The biggest change in the new Wagon R is a four-cylinder 1.2-litre petrol engine offered for the first time along-side the already existing three-cylinder 1.0-litre engine option. Here, this 1.2-litre motor churns out 82bhp and 113Nm of torque as compared to its 1.0-litre counterpart producing 67bhp and 90Nm. Both engines are mated to a five-speed gearbox with the option of AMT. On the other hand, the Santro comes powered by a heavily reworked version of the Santro Xing’s 1.1-litre, four-cylinder Epsilon petrol engine that offers 69bhp and 99Nm of torque in its current guise. Apart from a five-speed manual, one may avail of this five-speed AMT, which marks the debut of AMT technology for Hyundai.
Both the engines are equally silent, however, the Santro’s unit feels more refined. Moreover, its engine noise doesn’t filter into the cabin. That said, it gets quite audible in both cars post 4,000rpm. Now as on paper, the difference in the power also clearly shows right when you get off the mark. The WagonR feels quicker and the extra power helps it get going faster than the Santro. Both take their sweet time at low rpms but it’s in the mid-range where the WagonR feels stronger. Comparatively, the Santro’s engine feels like it needs to be worked upon a bit to squeeze out performance from it. But it’s probably because Hyundai has tuned the motor to be energy efficient over everything else. But does it make up for a lot of ground? We will get to that in our fuel efficiency tests.
Now, let’s get to the AMT gearboxes. They undoubtedly provide relief in traffic snarls. Both cars move ahead smoothly as soon as you let go off the brakes, but the WagonR has a stronger tug. The Santro’s AMT still offers relatively smooth gearshifts. In the WagonR, the head nod on gear-shifts is pronounced, whereas this has been contained well in the Santro, resulting in a smoother drive. Comparatively, the WagonR’s gearbox is more responsive and doesn’t require the need to shift manually at times as in the Santro. That said, both feel a bit slow on open roads whether it’s for upshifting or downshifting. This is a characteristic AMT trait where it takes a bit of time to recognise driver’s input. Still one has the option of changing gears manually, which will help in getting more control while going down a slope or planning to overtake.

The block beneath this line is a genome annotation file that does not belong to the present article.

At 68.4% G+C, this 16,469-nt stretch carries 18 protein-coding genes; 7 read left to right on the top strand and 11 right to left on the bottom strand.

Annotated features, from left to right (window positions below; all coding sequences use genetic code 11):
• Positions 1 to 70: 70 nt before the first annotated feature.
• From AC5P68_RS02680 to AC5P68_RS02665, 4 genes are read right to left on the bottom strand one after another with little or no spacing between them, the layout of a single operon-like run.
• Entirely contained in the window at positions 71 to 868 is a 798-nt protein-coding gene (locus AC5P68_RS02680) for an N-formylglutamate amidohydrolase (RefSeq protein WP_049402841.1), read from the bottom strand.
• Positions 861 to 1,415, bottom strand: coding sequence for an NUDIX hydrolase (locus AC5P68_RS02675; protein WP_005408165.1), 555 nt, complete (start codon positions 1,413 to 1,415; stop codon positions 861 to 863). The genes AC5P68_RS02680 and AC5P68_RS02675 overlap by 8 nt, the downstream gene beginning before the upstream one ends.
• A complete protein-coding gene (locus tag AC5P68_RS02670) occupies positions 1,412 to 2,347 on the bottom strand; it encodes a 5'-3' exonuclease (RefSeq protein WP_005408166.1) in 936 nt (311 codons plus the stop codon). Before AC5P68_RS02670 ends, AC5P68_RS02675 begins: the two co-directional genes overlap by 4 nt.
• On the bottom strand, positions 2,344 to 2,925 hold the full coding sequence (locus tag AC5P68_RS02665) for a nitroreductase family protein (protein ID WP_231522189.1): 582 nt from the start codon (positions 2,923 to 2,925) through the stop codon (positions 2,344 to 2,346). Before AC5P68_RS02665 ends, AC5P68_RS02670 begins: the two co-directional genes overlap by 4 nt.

For the ride and handling bit, both these cars with a tall-boy design have a compact footprint ideal for city dwellings. And though these are not really fun to chuck around corners, both are predictable handlers with light steering. These weigh up adequately at high speeds, still, the artificial response in the Santro hampers the feel. The WagonR feels better with a more fluid and smooth response. Unlike the Hyundai which feels more planted, Maruti’s hatchback is taller and hence the body roll in the latter is more pronounced too. Suspension duties are done by McPherson struts upfront and torsion beams at the rear, which are nicely tuned to absorb shocks, especially to iron out road imperfections. That said, the Santro’s set-up manages to absorb shocks better, especially sharper potholes and road joints. But when you pick up the pace, the soft tuning makes for a springy ride that gets uncomfortable for rear passengers. The WagonR, on the other hand, is relatively stiffer and provides a flatter ride at higher speeds. There’s no particular difference on the braking front and both cars have enough stopping power and tyre grip with similar profiles of wheels and rubber.